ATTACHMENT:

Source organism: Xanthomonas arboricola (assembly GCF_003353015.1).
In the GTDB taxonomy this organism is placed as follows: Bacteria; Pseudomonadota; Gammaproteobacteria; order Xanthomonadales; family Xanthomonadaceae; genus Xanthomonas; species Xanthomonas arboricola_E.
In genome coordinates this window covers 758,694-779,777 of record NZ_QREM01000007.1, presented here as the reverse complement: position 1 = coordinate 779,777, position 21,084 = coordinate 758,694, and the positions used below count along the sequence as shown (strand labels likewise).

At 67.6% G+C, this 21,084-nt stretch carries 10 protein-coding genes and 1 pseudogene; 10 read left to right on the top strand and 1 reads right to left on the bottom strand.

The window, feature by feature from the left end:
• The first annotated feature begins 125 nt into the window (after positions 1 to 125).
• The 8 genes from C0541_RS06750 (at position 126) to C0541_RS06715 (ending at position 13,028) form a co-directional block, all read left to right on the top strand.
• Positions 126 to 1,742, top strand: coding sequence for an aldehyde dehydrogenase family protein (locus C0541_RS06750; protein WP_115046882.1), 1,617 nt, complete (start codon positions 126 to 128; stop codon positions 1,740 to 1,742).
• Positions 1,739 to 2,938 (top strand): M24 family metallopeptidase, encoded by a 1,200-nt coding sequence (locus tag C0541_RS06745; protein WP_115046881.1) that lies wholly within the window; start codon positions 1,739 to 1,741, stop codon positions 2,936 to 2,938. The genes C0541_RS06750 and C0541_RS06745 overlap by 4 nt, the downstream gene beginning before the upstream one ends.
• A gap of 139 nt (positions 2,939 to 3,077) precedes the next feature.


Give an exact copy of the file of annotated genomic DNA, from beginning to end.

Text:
Source organism: Xanthomonas arboricola (assembly GCF_003353015.1).
In the GTDB taxonomy this organism is placed as follows: Bacteria; Pseudomonadota; Gammaproteobacteria; order Xanthomonadales; family Xanthomonadaceae; genus Xanthomonas; species Xanthomonas arboricola_E.
In genome coordinates this window covers 758,694-779,777 of record NZ_QREM01000007.1, presented here as the reverse complement: position 1 = coordinate 779,777, position 21,084 = coordinate 758,694, and the positions used below count along the sequence as shown (strand labels likewise).

At 67.6% G+C, this 21,084-nt stretch carries 10 protein-coding genes and 1 pseudogene; 10 read left to right on the top strand and 1 reads right to left on the bottom strand.

The window, feature by feature from the left end:
• The first annotated feature begins 125 nt into the window (after positions 1 to 125).
• The 8 genes from C0541_RS06750 (at position 126) to C0541_RS06715 (ending at position 13,028) form a co-directional block, all read left to right on the top strand.
• Positions 126 to 1,742, top strand: coding sequence for an aldehyde dehydrogenase family protein (locus C0541_RS06750; protein WP_115046882.1), 1,617 nt, complete (start codon positions 126 to 128; stop codon positions 1,740 to 1,742).
• Positions 1,739 to 2,938 (top strand): M24 family metallopeptidase, encoded by a 1,200-nt coding sequence (locus tag C0541_RS06745; protein WP_115046881.1) that lies wholly within the window; start codon positions 1,739 to 1,741, stop codon positions 2,936 to 2,938. The genes C0541_RS06750 and C0541_RS06745 overlap by 4 nt, the downstream gene beginning before the upstream one ends.
• A gap of 139 nt (positions 2,939 to 3,077) precedes the next feature.